All right triangles contain a 90-degree angle. This is the triangle's largest angle, and it is opposite to the longest side. If you have the distances of two sides or the distance of one side plus the measure of one of the right triangle's other angles, you can find the distance of all the sides. Depending on the information available, you can use either the Pythagorean theorem or trigonometric functions to find the length of any side. The study of right triangles finds applications in technical subjects like engineering, architecture and medicine.

Obtain the proper information to make the calculation. Sketch the right triangle and label the sides --- opposite, adjacent and hypotenuse --- in metric units. Insert the angles in degrees if the question contains that information, or use variable (theta) to label an unknown angle. Write the values for each side; ensure that they are in the same metric units.

Calculate one side when two sides are given. Calculate the length of a side (Y) using the Pythagorean theorem, which states that in a right triangle, the square of the hypotenuse is the sum of the squares of the other two sides. To calculate a length of hypotenuse, calculate adjacent length squared plus opposite length squared, and then calculate the square root of the result with the aid of a calculator.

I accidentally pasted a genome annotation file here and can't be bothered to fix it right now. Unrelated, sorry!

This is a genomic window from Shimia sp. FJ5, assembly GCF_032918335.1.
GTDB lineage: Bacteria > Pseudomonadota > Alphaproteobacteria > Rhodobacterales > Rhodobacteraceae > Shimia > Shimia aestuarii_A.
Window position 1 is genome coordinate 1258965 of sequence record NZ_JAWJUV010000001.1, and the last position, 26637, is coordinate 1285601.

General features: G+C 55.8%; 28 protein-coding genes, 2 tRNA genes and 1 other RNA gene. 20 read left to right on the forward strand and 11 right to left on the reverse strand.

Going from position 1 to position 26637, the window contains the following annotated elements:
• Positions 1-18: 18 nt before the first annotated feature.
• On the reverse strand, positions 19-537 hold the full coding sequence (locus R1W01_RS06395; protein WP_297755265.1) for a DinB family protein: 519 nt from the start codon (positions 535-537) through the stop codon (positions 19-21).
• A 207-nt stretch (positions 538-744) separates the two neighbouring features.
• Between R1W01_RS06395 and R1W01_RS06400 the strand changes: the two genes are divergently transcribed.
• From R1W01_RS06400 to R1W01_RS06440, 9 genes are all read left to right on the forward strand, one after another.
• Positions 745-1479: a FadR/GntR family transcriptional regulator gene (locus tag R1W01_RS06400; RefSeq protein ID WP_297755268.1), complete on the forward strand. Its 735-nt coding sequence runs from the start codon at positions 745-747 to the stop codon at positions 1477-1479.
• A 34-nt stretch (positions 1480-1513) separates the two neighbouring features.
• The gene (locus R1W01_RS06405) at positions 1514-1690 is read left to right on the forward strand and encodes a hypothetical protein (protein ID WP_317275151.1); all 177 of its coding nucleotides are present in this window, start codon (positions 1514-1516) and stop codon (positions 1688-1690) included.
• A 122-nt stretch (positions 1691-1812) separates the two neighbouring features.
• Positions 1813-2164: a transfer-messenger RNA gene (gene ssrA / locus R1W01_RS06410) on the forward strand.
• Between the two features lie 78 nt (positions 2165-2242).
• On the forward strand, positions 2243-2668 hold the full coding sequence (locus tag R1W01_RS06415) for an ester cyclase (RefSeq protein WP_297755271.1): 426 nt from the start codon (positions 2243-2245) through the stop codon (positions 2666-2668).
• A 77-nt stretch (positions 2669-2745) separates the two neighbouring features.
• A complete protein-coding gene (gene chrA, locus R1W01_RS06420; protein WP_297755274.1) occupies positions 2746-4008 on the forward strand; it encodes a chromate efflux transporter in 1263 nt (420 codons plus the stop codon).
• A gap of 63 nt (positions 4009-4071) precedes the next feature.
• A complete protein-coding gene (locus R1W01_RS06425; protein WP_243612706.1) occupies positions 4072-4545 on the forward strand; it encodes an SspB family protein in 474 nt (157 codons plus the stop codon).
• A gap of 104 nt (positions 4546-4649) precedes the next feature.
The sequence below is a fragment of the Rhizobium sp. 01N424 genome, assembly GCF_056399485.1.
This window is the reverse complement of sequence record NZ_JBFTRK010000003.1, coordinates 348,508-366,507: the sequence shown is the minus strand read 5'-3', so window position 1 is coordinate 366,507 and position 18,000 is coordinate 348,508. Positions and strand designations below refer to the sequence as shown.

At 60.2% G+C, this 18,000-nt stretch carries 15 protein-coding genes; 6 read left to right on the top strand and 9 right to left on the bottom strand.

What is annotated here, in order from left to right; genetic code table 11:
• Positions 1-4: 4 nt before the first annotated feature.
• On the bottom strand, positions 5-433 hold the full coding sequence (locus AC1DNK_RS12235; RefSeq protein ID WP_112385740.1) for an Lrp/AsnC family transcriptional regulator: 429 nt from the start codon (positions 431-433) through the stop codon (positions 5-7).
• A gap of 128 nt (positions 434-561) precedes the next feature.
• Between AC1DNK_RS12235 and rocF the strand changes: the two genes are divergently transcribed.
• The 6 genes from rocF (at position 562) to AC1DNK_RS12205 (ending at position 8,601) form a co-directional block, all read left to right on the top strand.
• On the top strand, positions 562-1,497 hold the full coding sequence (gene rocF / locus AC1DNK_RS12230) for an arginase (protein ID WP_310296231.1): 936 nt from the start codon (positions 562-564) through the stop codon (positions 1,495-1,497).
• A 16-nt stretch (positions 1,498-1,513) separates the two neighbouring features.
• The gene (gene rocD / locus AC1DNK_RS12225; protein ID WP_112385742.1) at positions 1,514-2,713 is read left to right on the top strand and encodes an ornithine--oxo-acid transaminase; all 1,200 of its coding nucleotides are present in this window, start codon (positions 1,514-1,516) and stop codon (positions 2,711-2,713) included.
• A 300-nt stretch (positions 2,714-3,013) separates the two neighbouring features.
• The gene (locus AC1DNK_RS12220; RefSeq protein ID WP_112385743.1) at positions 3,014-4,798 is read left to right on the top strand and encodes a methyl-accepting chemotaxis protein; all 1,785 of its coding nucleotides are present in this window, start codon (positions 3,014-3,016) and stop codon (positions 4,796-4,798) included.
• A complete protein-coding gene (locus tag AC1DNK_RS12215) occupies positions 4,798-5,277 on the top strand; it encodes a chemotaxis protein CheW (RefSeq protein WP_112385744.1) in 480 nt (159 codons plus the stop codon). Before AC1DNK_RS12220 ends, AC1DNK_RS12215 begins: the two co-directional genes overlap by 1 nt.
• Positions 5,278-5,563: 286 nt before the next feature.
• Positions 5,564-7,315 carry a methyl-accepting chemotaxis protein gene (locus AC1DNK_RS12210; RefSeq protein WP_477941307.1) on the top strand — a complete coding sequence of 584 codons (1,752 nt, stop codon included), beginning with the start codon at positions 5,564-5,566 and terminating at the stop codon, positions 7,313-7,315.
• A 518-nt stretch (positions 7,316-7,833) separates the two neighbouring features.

To determine the opposite length, calculate hypotenuse length squared minus the adjacent length squared, and then calculate the square root of the result on a calculator. The calculation of adjacent length is similar to the method used to calculate opposite length. The metric unit of your calculated length is the same as those of the given lengths.

Calculate one side when a side and angle are given. Use the unknown-side label (Y), known-side label and known angle; identify the appropriate trigonometric function relating all three parameters. If the function is cosine, for example, and the unknown label is adjacent, calculate the cosine of the angle with a calculator to obtain a real number. Multiply the real number by the hypotenuse length. The result is the length of the adjacent side, and it has the same unit as the hypotenuse. The use of sine (opposite/hypotenuse) and tangent (opposite/adjacent) functions to find the distance of "Y" is similar to the method used with the cosine function.